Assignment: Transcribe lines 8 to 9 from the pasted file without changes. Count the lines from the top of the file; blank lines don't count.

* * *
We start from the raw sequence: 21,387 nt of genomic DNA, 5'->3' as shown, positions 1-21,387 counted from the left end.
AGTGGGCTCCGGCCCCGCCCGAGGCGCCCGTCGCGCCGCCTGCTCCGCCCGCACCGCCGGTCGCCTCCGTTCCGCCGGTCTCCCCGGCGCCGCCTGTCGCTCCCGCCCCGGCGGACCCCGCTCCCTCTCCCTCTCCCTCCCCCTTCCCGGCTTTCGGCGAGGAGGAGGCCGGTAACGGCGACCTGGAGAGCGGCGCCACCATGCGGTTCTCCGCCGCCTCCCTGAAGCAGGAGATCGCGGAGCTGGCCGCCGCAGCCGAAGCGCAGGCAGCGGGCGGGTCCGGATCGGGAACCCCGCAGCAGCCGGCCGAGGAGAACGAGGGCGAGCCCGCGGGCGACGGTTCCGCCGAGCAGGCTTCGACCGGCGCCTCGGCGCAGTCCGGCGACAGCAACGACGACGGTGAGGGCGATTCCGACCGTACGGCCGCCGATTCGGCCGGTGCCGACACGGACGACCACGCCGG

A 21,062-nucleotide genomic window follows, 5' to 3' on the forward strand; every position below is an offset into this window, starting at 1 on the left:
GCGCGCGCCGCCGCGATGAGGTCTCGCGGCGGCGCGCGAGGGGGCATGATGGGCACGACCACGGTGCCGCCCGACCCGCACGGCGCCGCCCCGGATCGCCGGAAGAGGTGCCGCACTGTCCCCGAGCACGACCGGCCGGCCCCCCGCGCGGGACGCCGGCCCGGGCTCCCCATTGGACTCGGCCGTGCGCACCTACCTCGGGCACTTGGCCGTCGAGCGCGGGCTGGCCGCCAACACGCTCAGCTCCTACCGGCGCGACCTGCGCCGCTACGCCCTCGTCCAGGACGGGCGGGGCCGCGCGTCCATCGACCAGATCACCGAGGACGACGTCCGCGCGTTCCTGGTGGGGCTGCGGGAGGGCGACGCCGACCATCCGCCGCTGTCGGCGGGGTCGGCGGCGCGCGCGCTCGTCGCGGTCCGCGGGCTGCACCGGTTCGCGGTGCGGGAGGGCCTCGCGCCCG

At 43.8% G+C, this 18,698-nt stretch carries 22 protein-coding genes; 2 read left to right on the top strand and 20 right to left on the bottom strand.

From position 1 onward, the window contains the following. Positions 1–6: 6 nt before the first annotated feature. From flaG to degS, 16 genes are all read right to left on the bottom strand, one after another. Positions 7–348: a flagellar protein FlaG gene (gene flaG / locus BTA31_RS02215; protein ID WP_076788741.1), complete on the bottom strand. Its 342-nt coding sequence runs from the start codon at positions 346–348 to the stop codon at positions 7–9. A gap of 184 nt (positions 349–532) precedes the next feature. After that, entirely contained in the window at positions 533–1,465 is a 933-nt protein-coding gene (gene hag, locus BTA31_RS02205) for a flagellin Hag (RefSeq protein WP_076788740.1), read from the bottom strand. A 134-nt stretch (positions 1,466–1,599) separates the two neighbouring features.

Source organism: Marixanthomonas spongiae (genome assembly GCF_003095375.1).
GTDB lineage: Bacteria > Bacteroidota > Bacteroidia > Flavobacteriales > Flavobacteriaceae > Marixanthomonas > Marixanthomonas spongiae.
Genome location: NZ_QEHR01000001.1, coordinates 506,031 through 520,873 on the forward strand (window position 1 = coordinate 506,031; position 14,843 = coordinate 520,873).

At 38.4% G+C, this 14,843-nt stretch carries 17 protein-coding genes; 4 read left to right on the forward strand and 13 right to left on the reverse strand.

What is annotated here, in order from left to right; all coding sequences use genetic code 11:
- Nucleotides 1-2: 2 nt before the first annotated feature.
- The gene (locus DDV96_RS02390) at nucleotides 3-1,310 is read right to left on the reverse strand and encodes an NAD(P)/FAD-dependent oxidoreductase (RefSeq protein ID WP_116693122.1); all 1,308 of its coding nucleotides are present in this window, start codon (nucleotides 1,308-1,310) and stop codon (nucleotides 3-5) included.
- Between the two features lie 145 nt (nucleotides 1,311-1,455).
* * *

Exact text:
GTDB lineage: Bacteria > Bacteroidota > Bacteroidia > Flavobacteriales > Flavobacteriaceae > Marixanthomonas > Marixanthomonas spongiae.
Genome location: NZ_QEHR01000001.1, coordinates 506,031 through 520,873 on the forward strand (window position 1 = coordinate 506,031; position 14,843 = coordinate 520,873).